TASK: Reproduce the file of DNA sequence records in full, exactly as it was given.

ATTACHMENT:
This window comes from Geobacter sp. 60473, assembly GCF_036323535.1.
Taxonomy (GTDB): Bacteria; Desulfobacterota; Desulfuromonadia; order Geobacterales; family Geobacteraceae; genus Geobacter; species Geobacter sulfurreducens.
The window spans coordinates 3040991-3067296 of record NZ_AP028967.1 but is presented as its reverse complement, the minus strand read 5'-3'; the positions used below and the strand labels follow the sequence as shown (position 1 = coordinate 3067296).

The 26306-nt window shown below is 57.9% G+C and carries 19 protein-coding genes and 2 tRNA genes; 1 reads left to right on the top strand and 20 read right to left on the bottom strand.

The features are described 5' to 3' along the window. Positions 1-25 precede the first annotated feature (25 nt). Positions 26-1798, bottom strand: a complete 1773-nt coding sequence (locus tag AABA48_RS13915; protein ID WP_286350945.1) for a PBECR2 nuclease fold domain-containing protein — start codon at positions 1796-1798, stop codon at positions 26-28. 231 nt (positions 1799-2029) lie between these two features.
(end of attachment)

This window comes from Geobacter sp. 60473, assembly GCF_036323535.1.
Taxonomy (GTDB): Bacteria; Desulfobacterota; Desulfuromonadia; order Geobacterales; family Geobacteraceae; genus Geobacter; species Geobacter sulfurreducens.
The window spans coordinates 3040991-3067296 of record NZ_AP028967.1 but is presented as its reverse complement, the minus strand read 5'-3'; the positions used below and the strand labels follow the sequence as shown (position 1 = coordinate 3067296).

The 26306-nt window shown below is 57.9% G+C and carries 19 protein-coding genes and 2 tRNA genes; 1 reads left to right on the top strand and 20 read right to left on the bottom strand.

The features are described 5' to 3' along the window. Positions 1-25 precede the first annotated feature (25 nt). Positions 26-1798, bottom strand: a complete 1773-nt coding sequence (locus tag AABA48_RS13915; protein ID WP_286350945.1) for a PBECR2 nuclease fold domain-containing protein — start codon at positions 1796-1798, stop codon at positions 26-28. 231 nt (positions 1799-2029) lie between these two features.